Wednesday, February 20, 2013

Judging The Big Reveal

Rule #1: Never judge a book by its cover *insert admonishing finger here*
Rule #2: Always get excited about cover reveals!

To be honest, I never paid attention to the anticipation of a cover reveal until the Harry Potter books came out. Then it was all speculation and analysis and curiosity and excitement and... you get the idea. Even then, I really didn't notice until the rise of the "YA novel" as an entity all its own. Of course, any avid reader/book lover/author follower will always be ready for any news of the next book they are devoted to pick up. However, it seems to me that YA novel cover reveals have reached an entirely new status of acclaim. Do they have events for these things? Maybe they should.

It does problematize something I was diligently taught as a child (see Rule #1 above). Of course that phrase refers to more than just, well, books but I always took it seriously even when I was scouring bookstore fantasy sections for the coolest rendition of a dragon or the kids' sections for the most brilliant whimsical artwork. I still knew that what lay inside was more than its glossy interior.

Oh, those eyes...
However, now I get very perturbed by the abundance of glossy young females with piercing eyes and pouty lips. I'm judging, I admit to you now. I'm judging hard. I'll be less inclined to nab one of those versus an artful challenging cover. So perhaps these cover reveals are a double-edged sword--slice right through to the hearts of teens everywhere, but possibly severing my tie before I get a chance to research the book itself.

Check out this Pinterest Board of cover reveals (by Epic Reads) and see if you can guess which ones I love. Are there any that stand out to you?


  1. Oh man, I judge these glossy-lipped "this book is for girls!" covers SO HARD. I think the import of the "Cover Reveal!" has risen along with the popularity/marketability of YA novels. I would say in the last 6-7 years (basically since Twilight became an insane phenomenon) YA has become its own cog in the capitalism machine. I'm not denigrating YA in the least -- I love to read it and buy it, thus contributing to the money-making endeavor -- but I do think "teen books" and "marketability" have become even more intensely linked than they were in our childhoods, with Sweet Valley High and the BSC.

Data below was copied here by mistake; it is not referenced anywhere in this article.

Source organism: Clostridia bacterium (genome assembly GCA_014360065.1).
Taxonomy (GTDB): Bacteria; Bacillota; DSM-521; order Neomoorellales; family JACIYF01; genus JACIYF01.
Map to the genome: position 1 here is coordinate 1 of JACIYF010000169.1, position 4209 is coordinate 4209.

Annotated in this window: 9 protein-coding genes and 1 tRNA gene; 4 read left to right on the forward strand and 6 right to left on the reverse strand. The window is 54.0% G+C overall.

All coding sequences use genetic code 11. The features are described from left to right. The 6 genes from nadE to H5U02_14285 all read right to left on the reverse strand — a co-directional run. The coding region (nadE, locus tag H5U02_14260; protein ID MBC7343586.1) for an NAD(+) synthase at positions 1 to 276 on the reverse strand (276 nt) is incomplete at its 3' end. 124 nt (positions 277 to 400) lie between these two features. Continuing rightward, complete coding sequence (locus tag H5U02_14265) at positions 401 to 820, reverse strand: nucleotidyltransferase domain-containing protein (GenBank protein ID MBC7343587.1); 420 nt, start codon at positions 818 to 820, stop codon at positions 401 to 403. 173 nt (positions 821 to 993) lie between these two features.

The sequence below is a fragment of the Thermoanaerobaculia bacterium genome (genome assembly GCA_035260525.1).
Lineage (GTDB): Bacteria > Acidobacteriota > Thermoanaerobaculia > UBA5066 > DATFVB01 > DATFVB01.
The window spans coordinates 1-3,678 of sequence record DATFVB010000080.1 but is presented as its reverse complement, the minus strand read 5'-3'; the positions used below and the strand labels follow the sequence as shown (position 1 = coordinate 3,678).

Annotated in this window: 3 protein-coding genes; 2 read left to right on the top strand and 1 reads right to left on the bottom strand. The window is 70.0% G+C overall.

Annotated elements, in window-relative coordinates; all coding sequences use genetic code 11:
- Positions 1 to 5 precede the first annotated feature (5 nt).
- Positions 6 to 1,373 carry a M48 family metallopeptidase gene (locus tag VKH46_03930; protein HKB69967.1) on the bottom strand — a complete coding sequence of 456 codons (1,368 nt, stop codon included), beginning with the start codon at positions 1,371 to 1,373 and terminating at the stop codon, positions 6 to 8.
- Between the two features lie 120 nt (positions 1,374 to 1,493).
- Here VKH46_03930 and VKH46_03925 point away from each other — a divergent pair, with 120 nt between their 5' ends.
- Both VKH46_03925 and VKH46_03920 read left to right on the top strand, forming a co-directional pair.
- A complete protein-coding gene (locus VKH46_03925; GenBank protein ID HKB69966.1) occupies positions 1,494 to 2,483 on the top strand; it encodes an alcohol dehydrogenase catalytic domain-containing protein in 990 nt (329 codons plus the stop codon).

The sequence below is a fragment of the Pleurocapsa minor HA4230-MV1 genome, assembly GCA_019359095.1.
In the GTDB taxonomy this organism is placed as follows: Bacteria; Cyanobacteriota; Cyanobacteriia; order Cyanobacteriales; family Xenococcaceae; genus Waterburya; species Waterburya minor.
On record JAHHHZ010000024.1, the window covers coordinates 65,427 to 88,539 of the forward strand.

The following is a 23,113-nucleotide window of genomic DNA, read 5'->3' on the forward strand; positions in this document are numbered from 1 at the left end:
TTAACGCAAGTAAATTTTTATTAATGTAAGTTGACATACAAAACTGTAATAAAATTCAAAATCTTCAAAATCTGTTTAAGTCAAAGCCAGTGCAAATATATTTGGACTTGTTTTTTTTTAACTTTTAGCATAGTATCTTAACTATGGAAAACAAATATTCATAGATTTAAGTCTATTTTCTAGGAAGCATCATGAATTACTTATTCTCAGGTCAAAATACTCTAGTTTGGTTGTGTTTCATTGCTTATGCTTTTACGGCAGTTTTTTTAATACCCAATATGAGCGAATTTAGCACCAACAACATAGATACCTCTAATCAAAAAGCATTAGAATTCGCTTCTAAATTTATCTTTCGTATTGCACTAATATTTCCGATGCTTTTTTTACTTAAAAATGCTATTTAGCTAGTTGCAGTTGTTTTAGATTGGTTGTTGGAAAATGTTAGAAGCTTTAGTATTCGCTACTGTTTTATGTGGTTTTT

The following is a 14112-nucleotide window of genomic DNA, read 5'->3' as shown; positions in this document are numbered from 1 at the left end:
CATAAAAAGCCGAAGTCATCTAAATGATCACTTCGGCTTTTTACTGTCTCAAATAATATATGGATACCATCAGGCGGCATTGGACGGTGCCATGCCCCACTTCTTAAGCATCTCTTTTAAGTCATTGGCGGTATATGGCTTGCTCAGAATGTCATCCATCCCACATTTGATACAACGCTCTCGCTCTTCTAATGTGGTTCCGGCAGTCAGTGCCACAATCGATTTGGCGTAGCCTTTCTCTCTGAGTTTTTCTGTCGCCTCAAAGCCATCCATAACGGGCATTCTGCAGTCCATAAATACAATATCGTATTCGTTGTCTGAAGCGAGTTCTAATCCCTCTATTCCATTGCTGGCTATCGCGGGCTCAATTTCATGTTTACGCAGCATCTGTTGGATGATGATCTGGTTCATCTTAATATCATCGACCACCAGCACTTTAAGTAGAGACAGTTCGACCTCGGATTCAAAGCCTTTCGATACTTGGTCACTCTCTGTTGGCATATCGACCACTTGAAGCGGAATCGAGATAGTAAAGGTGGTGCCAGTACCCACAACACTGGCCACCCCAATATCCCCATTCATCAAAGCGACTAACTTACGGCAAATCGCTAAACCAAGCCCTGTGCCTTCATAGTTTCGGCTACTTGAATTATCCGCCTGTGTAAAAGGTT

Certainly (as one of our esteemed profs has written about) children's lit has always been linked with marketing, but it feels like the teen audience has become even more of a commodity in the last half-decade, and that audience has also reached into 20-somethings, 30-somethings, and the parents of the teens who are reading. Now YA is part plot, part advertising.

    What is also interesting to me is how separated the writers are from the marketing. My bff who is a YA author is an AMAZING writer, and I get most of my book recommendations from her, as she has quite an eye for other great writing. And in a perfect world, her books would sell solely on the merit of her talent. But in our world, they had to change her book covers from the first published iteration in order to reach a wider audience. (Ironically, it was because her first cover was too provocative -- too "adult" to reach a younger audience.)

    So even though we are taught not to judge a book by its cover, we are in an age where the cover is what entices young adult readers. It also perpetuates this ideal of what a teenage girl should aspire to -- pretty, made-up, fascinating. It almost feels as if YA novels are the new teen magazines!

  2. I completely agree with your entire comment; it's quite perturbing to see the turn that covers and content have taken for the YA novel. When you think that teens are able to acquire their own books (as opposed to young children relying on their parents) it becomes more unsettling. These covers are eaten up by teens! Publishers say that the dreamy teen cover sells the most--so indeed it does perpetuate the vision of the ideal girl.

    The YA novel is a relatively young genre so I can't say for certain whether I would fall for the cover trap if I were a teen but I doubt it.

  3. I also have to say your observation that they are like the new teen magazine makes me think of the fictional stories sometimes printed in mags, or even the Mickey Mouse Club. I don't know when that ended but I believe they used to do all variety of skits on there, one being an ongoing soap opera/drama type thing. You might say the YA novel is an extension of that behavior or interest, a means of prolonging the (hormonally supported?) bent toward drama.